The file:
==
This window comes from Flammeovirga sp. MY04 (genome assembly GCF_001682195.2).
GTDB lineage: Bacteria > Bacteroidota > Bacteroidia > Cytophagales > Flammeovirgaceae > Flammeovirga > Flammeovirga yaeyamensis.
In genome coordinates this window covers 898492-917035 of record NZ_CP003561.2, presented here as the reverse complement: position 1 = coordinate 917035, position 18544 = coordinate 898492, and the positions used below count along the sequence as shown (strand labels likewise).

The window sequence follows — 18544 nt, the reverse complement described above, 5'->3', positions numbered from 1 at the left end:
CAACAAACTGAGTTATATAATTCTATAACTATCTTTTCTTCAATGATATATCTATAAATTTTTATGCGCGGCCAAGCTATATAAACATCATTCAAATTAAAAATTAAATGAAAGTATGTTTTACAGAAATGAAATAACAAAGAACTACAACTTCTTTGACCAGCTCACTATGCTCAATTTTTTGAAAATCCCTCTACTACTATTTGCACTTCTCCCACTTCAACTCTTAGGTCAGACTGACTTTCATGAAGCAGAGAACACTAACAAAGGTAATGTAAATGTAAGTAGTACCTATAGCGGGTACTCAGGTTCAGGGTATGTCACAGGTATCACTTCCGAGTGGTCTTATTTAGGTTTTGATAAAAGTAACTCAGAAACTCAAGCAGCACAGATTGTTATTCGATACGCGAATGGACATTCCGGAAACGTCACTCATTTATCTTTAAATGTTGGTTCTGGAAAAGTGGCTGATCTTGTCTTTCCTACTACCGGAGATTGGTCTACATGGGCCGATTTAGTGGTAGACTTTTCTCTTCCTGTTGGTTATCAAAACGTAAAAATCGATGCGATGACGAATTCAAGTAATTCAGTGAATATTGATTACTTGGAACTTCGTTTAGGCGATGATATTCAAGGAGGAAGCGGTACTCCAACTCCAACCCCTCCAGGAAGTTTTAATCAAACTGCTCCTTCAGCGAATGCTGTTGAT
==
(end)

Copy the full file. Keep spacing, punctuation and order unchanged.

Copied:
This window comes from Flammeovirga sp. MY04 (genome assembly GCF_001682195.2).
GTDB lineage: Bacteria > Bacteroidota > Bacteroidia > Cytophagales > Flammeovirgaceae > Flammeovirga > Flammeovirga yaeyamensis.
In genome coordinates this window covers 898492-917035 of record NZ_CP003561.2, presented here as the reverse complement: position 1 = coordinate 917035, position 18544 = coordinate 898492, and the positions used below count along the sequence as shown (strand labels likewise).

The window sequence follows — 18544 nt, the reverse complement described above, 5'->3', positions numbered from 1 at the left end:
CAACAAACTGAGTTATATAATTCTATAACTATCTTTTCTTCAATGATATATCTATAAATTTTTATGCGCGGCCAAGCTATATAAACATCATTCAAATTAAAAATTAAATGAAAGTATGTTTTACAGAAATGAAATAACAAAGAACTACAACTTCTTTGACCAGCTCACTATGCTCAATTTTTTGAAAATCCCTCTACTACTATTTGCACTTCTCCCACTTCAACTCTTAGGTCAGACTGACTTTCATGAAGCAGAGAACACTAACAAAGGTAATGTAAATGTAAGTAGTACCTATAGCGGGTACTCAGGTTCAGGGTATGTCACAGGTATCACTTCCGAGTGGTCTTATTTAGGTTTTGATAAAAGTAACTCAGAAACTCAAGCAGCACAGATTGTTATTCGATACGCGAATGGACATTCCGGAAACGTCACTCATTTATCTTTAAATGTTGGTTCTGGAAAAGTGGCTGATCTTGTCTTTCCTACTACCGGAGATTGGTCTACATGGGCCGATTTAGTGGTAGACTTTTCTCTTCCTGTTGGTTATCAAAACGTAAAAATCGATGCGATGACGAATTCAAGTAATTCAGTGAATATTGATTACTTGGAACTTCGTTTAGGCGATGATATTCAAGGAGGAAGCGGTACTCCAACTCCAACCCCTCCAGGAAGTTTTAATCAAACTGCTCCTTCAGCGAATGCTGTTGAT